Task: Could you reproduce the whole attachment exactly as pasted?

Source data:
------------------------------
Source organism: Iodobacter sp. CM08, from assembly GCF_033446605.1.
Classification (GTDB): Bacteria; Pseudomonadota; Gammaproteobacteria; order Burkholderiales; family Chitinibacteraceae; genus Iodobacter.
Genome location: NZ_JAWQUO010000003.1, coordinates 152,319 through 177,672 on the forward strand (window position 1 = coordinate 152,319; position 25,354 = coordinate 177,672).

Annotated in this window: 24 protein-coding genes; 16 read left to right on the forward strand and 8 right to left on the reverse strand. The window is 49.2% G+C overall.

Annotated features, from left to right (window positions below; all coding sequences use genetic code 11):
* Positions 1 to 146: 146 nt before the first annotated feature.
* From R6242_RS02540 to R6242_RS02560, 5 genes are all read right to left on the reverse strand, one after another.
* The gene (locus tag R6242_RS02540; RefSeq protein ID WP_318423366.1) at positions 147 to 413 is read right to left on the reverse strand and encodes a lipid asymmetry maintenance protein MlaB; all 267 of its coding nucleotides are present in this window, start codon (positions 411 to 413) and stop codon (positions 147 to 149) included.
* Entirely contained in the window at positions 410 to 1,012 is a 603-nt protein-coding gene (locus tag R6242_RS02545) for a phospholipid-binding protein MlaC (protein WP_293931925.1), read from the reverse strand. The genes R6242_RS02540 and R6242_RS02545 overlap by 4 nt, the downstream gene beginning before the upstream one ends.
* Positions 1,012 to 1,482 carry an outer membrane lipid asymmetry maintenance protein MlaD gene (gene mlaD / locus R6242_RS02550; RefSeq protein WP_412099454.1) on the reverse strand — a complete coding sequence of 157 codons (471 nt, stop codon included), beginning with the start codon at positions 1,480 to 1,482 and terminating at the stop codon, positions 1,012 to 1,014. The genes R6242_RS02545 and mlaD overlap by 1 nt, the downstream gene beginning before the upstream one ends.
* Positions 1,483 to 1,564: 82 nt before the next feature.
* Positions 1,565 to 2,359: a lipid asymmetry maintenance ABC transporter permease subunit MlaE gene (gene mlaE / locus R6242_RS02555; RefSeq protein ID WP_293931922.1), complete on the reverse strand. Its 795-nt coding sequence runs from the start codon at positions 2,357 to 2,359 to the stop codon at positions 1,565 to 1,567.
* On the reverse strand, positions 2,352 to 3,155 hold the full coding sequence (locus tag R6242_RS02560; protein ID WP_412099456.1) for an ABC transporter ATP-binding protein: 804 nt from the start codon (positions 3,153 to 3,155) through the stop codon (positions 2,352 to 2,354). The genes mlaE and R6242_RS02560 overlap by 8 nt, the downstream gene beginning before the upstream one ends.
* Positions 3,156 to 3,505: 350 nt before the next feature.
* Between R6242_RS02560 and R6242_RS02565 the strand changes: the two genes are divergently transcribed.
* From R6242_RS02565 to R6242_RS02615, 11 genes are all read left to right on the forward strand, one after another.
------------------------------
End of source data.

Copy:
Source organism: Iodobacter sp. CM08, from assembly GCF_033446605.1.
Classification (GTDB): Bacteria; Pseudomonadota; Gammaproteobacteria; order Burkholderiales; family Chitinibacteraceae; genus Iodobacter.
Genome location: NZ_JAWQUO010000003.1, coordinates 152,319 through 177,672 on the forward strand (window position 1 = coordinate 152,319; position 25,354 = coordinate 177,672).

Annotated in this window: 24 protein-coding genes; 16 read left to right on the forward strand and 8 right to left on the reverse strand. The window is 49.2% G+C overall.

Annotated features, from left to right (window positions below; all coding sequences use genetic code 11):
* Positions 1 to 146: 146 nt before the first annotated feature.
* From R6242_RS02540 to R6242_RS02560, 5 genes are all read right to left on the reverse strand, one after another.
* The gene (locus tag R6242_RS02540; RefSeq protein ID WP_318423366.1) at positions 147 to 413 is read right to left on the reverse strand and encodes a lipid asymmetry maintenance protein MlaB; all 267 of its coding nucleotides are present in this window, start codon (positions 411 to 413) and stop codon (positions 147 to 149) included.
* Entirely contained in the window at positions 410 to 1,012 is a 603-nt protein-coding gene (locus tag R6242_RS02545) for a phospholipid-binding protein MlaC (protein WP_293931925.1), read from the reverse strand. The genes R6242_RS02540 and R6242_RS02545 overlap by 4 nt, the downstream gene beginning before the upstream one ends.
* Positions 1,012 to 1,482 carry an outer membrane lipid asymmetry maintenance protein MlaD gene (gene mlaD / locus R6242_RS02550; RefSeq protein WP_412099454.1) on the reverse strand — a complete coding sequence of 157 codons (471 nt, stop codon included), beginning with the start codon at positions 1,480 to 1,482 and terminating at the stop codon, positions 1,012 to 1,014. The genes R6242_RS02545 and mlaD overlap by 1 nt, the downstream gene beginning before the upstream one ends.
* Positions 1,483 to 1,564: 82 nt before the next feature.
* Positions 1,565 to 2,359: a lipid asymmetry maintenance ABC transporter permease subunit MlaE gene (gene mlaE / locus R6242_RS02555; RefSeq protein ID WP_293931922.1), complete on the reverse strand. Its 795-nt coding sequence runs from the start codon at positions 2,357 to 2,359 to the stop codon at positions 1,565 to 1,567.
* On the reverse strand, positions 2,352 to 3,155 hold the full coding sequence (locus tag R6242_RS02560; protein ID WP_412099456.1) for an ABC transporter ATP-binding protein: 804 nt from the start codon (positions 3,153 to 3,155) through the stop codon (positions 2,352 to 2,354). The genes mlaE and R6242_RS02560 overlap by 8 nt, the downstream gene beginning before the upstream one ends.
* Positions 3,156 to 3,505: 350 nt before the next feature.
* Between R6242_RS02560 and R6242_RS02565 the strand changes: the two genes are divergently transcribed.
* From R6242_RS02565 to R6242_RS02615, 11 genes are all read left to right on the forward strand, one after another.